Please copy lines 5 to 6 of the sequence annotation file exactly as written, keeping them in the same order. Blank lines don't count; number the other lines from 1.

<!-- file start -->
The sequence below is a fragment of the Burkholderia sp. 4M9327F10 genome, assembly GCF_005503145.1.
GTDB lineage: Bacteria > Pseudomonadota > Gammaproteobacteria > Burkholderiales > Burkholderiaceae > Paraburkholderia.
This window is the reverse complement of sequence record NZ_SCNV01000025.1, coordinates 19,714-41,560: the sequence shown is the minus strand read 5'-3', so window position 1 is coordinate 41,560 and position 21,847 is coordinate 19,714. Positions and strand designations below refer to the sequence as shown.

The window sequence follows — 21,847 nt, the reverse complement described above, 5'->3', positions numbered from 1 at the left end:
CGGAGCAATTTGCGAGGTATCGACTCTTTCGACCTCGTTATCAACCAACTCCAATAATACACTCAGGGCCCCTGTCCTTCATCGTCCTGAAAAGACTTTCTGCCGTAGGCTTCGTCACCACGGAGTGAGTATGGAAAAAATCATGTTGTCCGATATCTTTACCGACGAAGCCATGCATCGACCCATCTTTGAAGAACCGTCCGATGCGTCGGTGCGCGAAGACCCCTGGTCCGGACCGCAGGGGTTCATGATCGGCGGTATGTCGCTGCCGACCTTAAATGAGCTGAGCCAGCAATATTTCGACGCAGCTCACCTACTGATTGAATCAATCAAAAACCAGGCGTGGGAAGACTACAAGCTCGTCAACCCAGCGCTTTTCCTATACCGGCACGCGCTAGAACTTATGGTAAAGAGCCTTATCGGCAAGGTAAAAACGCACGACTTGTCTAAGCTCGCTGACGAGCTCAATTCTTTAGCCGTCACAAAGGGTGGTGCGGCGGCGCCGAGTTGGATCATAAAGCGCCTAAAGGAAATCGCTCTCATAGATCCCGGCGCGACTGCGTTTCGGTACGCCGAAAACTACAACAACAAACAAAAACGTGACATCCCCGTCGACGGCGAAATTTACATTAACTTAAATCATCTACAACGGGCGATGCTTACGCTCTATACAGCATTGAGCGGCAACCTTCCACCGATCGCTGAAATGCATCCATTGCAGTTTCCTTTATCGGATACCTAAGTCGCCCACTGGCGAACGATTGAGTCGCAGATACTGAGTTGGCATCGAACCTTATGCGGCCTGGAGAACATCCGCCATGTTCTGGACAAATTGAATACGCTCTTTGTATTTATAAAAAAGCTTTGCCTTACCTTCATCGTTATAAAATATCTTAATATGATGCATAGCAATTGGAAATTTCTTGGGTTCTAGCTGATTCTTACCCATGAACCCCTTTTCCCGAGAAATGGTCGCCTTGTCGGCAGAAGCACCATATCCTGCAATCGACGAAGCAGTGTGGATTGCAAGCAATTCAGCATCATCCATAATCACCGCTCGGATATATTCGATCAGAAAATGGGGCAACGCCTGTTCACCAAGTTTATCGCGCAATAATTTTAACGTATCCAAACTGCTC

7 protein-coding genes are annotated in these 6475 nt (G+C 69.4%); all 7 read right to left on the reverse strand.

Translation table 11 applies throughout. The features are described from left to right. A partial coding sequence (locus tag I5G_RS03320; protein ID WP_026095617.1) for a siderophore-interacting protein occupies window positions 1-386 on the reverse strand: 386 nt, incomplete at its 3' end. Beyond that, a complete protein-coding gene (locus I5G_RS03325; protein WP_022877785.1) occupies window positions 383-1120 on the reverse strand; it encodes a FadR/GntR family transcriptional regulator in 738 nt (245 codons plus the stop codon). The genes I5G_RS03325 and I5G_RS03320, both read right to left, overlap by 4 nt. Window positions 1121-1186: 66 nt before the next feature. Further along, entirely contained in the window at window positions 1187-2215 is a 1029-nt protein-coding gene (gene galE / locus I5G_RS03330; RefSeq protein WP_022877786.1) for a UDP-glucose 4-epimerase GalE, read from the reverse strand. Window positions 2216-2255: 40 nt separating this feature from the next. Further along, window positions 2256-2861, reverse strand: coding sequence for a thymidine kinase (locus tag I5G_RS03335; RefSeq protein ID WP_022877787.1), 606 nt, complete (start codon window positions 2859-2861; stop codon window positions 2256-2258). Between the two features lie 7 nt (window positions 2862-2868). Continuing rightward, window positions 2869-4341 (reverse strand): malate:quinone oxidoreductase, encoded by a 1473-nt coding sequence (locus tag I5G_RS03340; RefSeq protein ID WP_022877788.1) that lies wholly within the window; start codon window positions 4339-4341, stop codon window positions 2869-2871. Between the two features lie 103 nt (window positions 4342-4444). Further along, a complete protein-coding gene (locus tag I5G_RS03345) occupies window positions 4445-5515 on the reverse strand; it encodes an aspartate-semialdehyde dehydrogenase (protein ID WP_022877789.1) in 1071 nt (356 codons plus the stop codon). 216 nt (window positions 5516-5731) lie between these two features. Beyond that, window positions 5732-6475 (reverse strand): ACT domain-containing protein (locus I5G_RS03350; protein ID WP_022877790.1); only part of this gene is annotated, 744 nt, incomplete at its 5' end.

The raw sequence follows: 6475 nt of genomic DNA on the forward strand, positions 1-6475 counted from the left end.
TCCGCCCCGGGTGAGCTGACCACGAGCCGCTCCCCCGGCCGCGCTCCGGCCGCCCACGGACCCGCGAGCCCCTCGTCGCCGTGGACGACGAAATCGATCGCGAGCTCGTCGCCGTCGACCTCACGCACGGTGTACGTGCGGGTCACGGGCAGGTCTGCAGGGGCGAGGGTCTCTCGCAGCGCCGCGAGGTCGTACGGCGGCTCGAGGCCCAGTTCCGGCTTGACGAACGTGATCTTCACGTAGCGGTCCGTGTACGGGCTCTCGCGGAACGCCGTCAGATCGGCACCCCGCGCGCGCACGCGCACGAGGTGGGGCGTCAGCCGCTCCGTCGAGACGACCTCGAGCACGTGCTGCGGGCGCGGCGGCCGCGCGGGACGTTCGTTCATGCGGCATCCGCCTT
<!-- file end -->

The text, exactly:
CGGAGCAATTTGCGAGGTATCGACTCTTTCGACCTCGTTATCAACCAACTCCAATAATACACTCAGGGCCCCTGTCCTTCATCGTCCTGAAAAGACTTTCTGCCGTAGGCTTCGTCACCACGGAGTGAGTATGGAAAAAATCATGTTGTCCGATATCTTTACCGACGAAGCCATGCATCGACCCATCTTTGAAGAACCGTCCGATGCGTCGGTGCGCGAAGACCCCTGGTCCGGACCGCAGGGGTTCATGATCGGCGGTATGTCGCTGCCGACCTTAAATGAGCTGAGCCAGCAATATTTCGACGCAGCTCACCTACTGATTGAATCAATCAAAAACCAGGCGTGGGAAGACTACAAGCTCGTCAACCCAGCGCTTTTCCTATACCGGCACGCGCTAGAACTTATGGTAAAGAGCCTTATCGGCAAGGTAAAAACGCACGACTTGTCTAAGCTCGCTGACGAGCTCAATTCTTTAGCCGTCACAAAGGGTGGTGCGGCGGCGCCGAGTTGGATCATAAAGCGCCTAAAGGAAATCGCTCTCATAGATCCCGGCGCGACTGCGTTTCGGTACGCCGAAAACTACAACAACAAACAAAAACGTGACATCCCCGTCGACGGCGAAATTTACATTAACTTAAATCATCTACAACGGGCGATGCTTACGCTCTATACAGCATTGAGCGGCAACCTTCCACCGATCGCTGAAATGCATCCATTGCAGTTTCCTTTATCGGATACCTAAGTCGCCCACTGGCGAACGATTGAGTCGCAGATACTGAGTTGGCATCGAACCTTATGCGGCCTGGAGAACATCCGCCATGTTCTGGACAAATTGAATACGCTCTTTGTATTTATAAAAAAGCTTTGCCTTACCTTCATCGTTATAAAATATCTTAATATGATGCATAGCAATTGGAAATTTCTTGGGTTCTAGCTGATTCTTACCCATGAACCCCTTTTCCCGAGAAATGGTCGCCTTGTCGGCAGAAGCACCATATCCTGCAATCGACGAAGCAGTGTGGATTGCAAGCAATTCAGCATCATCCATAATCACCGCTCGGATATATTCGATCAGAAAATGGGGCAACGCCTGTTCACCAAGTTTATCGCGCAATAATTTTAACGTATCCAAACTGCTC

7 protein-coding genes are annotated in these 6475 nt (G+C 69.4%); all 7 read right to left on the reverse strand.